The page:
We were hoping for so much but it looks as though we’ll get so little.
Captain Turnbull has the palaver of a leader but the carry through of a squib, but he’s a generous bloke giving failed treasurer Boohoo Hockey a nice plum job sucking up to the Yanks and a continued opportunity to keep his snout in the trough.
BooHoo’s successor, Scott Morrison, has learned the mantra: “we haven’t got a collection problem, we’ve got a spending problem” as he steadfastly ignores one of the obvious ways to do something about the budget “deficit” – that terrible word the Coalition screamed from the barricades before the last election.
So instead of getting a bigger contribution to the public purse from those individuals and companies that can afford it, he prepares to extract the value from those who can’t afford it: reward the big end of town, punish the small end and tell everybody that the policy’s main aim is to protect jobs.
This ideological commitment to the Americanisation of the economy where you sell off and privatise everything possible and minimise the ways a community looks after itself is a potential nightmare for the bulk of the population.
Have a look at some of the features of this idealised American social and economic system.
It’s a community where the top 1 per cent of the people live in paradise on 42 per cent of the financial wealth.
The next 19 per cent do OK, with 53 per cent between them.
The bottom 80 per cent live a life of struggle sharing just 5 per cent of the wealth.
These figures come from a 2010 census and the gap has apparently become even wider in the past five years.
Just take a look at what’s going on in America.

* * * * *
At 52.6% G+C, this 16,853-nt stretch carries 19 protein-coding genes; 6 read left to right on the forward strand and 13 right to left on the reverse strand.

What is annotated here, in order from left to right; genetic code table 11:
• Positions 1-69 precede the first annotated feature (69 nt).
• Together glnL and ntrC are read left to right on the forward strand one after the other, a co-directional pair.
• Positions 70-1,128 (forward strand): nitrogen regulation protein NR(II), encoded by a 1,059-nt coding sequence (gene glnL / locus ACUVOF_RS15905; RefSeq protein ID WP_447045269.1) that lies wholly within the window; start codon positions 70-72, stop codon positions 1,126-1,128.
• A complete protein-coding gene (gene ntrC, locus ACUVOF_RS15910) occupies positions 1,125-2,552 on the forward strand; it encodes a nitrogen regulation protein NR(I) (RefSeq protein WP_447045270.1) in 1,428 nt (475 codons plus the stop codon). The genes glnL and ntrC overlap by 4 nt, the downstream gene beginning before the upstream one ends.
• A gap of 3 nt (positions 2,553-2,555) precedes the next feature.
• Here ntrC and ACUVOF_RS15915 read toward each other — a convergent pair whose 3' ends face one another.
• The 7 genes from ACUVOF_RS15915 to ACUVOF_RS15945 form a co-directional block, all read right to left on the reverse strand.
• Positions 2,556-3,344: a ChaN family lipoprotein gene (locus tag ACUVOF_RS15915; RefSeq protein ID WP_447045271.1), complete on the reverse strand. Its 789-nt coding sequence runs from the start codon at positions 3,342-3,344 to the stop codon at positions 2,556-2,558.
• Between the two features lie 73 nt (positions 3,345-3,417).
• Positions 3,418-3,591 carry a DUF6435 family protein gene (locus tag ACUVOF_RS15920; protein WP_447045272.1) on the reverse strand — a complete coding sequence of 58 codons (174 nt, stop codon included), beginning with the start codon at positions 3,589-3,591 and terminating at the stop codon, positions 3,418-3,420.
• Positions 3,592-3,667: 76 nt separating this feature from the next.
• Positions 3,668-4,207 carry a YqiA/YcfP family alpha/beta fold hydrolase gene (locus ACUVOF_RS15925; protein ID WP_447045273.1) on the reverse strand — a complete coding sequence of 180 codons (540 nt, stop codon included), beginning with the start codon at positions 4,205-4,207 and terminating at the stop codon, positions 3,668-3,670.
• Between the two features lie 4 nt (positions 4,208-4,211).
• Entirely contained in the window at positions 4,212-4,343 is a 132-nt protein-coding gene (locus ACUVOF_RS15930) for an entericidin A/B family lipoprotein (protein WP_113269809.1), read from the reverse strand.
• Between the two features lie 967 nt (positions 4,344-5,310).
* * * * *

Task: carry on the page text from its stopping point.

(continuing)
Don’t go to the White House lawns or Times Square or Silicon Valley; go to Cleveland, Detroit, Baltimore, Chicago, Jackson, New Orleans or dozens of other cities where urban poor subsist in no-go zones and spend much of their lives preying on one another.
Is this the kind of Australia we want to create?
It seems to be the one the ideologues in the conservative ranks would consciously or unconsciously drive us toward.
A world where Australia is “open for business” in the largely unfettered jungle of the free market, building a community where the worst traits of humanity are rewarded handsomely and other traits ignored or even seen as dopey and punished.
But the collective voice of people can be powerful: emulating the way leaders were driven to make agreements on climate change in Paris.
We in Australia should press to stop this slide to an economic system that leads to an ever more unfair distribution of wealth and opportunity and we must keep pressure on the government to properly address the problem of climate change.
For examples, fossil fuel subsidies should end; there should be no more coal mines, gas wells; we need to know which corporations are paying appropriate taxes and how much they pay; we must end exaggeratedly preferential tax and superannuation concessions; negative gearing should go as should tax concessions for religious and quasi religious groups of all sorts and denominations.
Above all, we must demand openness and transparency from our politicians; no more “spin”; call it for what it is: “lying”.
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